If your plan to avoid the worst effects of climate change is to up sticks and move, cross Bangkok, Melbourne and Amsterdam off your destination list right now.
They're amongst the cities most likely to be hit hard by rising temperatures in the next two decades, according to a new analysis.
Researchers looked at not just rising temperatures, but what kind of climate changes 85 cities around the world will undergo in the next 20 years under a 'business as usual' scenario, in which greenhouse emissions continue to rise at present rates.
Categories looked at include temperature, sea-level and water stress - the gap between supply and demand for freshwater. Once each city's figures had been worked out, the city with the biggest change was scored at 100, with the other 84 cities graded to match.
Melbourne - a popular destination for expat Kiwis - topped the list for increased water stress, with demand expected to rise to double the supply by 2040. Santiago, Chile and Istanbul, Turkey will also go increasingly thirsty compared to today.
Doha in Qatar, Denver, United States and Barcelona, Spain - the three driest cities in 2020 - will still be the driest in the world by 2040, but we already expect them to be dry, and they can't get much drier.
The biggest change in temperatures will be recorded in Ljubljana, Slovenia (up 3.53C), followed by North American cities Cincinnati, Baltimore, Philadelphia, Chicago, Montreal, Nashville and Ottawa (all up more than 3C), as well as Jerusalem in Israel, Stockholm in Sweden and Hungary's Budapest.
The biggest shifts in climate type will be experienced in Nairobi, Kenya (from 'temperate humid warm summer' to 'tropical savanna wet summer'), Seoul in South Korea, Chicago in the US, Toronto in Canada and Beijing, China.
Taking all the measures into account however, the biggest impacts will be felt in Bangkok, the researchers say, largely thanks to extreme sea-level rises. Analysis by Climate Central last year found a typical once-a-year flood, by 2050, will be high enough to submerge most of the city, which has a population of 8.3 million.
Coming in second is nearby Ho Chi Minh City, Vietnam, followed by the Netherlands' Amsterdam, China's Shenzhen, Melbourne, Cardiff in Wales, Seoul, Boston in the US, Nairobi and Morocco's Marrakesh.
Other cities at threat of rising sea levels are Amsterdam, Ho Chi Minh City, Cardiff, New Orleans in the US, Manila in the Philippines and even the inland London, UK.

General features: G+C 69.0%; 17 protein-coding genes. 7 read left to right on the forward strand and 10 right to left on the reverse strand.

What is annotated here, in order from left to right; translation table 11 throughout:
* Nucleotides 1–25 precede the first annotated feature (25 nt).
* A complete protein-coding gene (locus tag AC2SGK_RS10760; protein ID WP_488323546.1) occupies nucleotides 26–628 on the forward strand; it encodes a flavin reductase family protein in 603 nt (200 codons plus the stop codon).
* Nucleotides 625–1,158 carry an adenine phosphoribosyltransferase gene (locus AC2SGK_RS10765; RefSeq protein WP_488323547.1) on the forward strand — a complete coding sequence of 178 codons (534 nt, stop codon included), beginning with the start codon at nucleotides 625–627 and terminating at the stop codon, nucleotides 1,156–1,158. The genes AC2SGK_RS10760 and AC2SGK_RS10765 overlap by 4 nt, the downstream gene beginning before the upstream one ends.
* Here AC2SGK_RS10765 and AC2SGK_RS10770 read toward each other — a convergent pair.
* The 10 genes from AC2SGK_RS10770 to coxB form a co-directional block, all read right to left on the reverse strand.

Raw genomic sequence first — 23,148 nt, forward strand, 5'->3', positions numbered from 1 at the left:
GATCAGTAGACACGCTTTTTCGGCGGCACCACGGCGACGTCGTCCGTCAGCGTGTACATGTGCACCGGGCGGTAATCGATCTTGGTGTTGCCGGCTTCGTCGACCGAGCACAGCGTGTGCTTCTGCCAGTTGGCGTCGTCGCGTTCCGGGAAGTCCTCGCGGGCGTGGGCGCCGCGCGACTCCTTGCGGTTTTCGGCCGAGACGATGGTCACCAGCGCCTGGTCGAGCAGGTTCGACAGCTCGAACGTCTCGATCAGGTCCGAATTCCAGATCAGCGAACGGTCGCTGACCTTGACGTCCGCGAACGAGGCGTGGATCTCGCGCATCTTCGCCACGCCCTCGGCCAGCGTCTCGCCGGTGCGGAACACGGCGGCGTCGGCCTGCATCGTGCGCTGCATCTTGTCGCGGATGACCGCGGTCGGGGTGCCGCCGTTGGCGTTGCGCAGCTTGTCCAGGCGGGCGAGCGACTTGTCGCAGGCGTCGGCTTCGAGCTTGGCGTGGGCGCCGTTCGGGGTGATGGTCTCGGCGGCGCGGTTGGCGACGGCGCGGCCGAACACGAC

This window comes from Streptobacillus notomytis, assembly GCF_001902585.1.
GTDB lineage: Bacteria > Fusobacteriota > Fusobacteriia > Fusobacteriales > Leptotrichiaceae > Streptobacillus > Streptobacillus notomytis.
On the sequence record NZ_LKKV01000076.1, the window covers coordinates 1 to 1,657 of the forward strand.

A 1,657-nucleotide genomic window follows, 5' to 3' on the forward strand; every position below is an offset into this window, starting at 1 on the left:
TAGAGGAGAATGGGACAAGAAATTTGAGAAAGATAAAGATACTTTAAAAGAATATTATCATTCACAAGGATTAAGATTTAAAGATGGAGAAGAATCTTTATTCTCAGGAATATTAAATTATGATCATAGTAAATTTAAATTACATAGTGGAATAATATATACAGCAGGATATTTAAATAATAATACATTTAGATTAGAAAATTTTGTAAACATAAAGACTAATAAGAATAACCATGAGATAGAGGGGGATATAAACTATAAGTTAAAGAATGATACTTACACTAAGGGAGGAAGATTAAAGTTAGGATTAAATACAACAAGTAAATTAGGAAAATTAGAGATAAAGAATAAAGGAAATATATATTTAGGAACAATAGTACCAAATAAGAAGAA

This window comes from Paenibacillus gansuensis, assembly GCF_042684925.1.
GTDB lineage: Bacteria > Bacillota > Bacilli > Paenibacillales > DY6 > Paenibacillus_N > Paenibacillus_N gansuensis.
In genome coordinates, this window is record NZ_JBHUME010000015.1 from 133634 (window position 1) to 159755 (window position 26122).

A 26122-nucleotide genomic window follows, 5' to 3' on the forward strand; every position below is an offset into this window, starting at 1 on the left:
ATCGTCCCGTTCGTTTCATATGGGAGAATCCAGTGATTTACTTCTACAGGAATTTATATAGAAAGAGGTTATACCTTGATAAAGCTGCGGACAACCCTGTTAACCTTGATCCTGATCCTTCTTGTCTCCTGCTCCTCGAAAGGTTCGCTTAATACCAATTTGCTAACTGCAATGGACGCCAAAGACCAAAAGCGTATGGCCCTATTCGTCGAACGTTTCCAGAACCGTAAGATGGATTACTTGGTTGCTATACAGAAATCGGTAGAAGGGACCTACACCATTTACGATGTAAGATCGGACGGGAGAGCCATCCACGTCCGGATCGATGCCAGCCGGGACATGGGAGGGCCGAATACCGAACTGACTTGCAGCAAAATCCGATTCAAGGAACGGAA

"The 'business as usual' scenario used for the climate shift predictions in this study do not illustrate the worst case scenario, nor the best case scenario, but a realistic middle-point," said Ömer Kücükdere, CEO of accommodation website Nestpick - kind of like Airbnb, but for long-term rentals - which commissioned the research.
"Consider Australia's ongoing wildfire crisis - a 2008 report commissioned by the Australian government warned that this was an inevitability and yet those in power continue to dispute the effects of climate change. Our hope is that this index can increase awareness and further the conversation about how we are globally going to tackle the impacts of climate change."
Where Auckland ranks
Auckland ranked 49th out of the 85 cities for temperature change (up 1.91C); 40th for climate shift (going from 'temperate humid cold summer' to 'temperate humid, warm summer); and 27th for sea-level rise impact.
Water stress in the City of Sails was virtually unchanged - there's plenty to go around, and still will be in 2040, so consider staying put.
"Millennials, Gen Z-ers and those even younger will increasingly need to keep climate change in mind when searching for the city they would like to eventually settle in," said Kücükdere.
There have been various attempts to calculate the effects climate change will have over the next century. The Intergovernmental Panel on Climate Change says while different parts of the world will experience varying rises, the evidence suggests an average 1m rise by the end of this century.
But it also notes in the past when temperatures have been 2C higher than now, the seas have been about 5m higher - perhaps the result of runaway feedback effects scientists are yet to fully understand.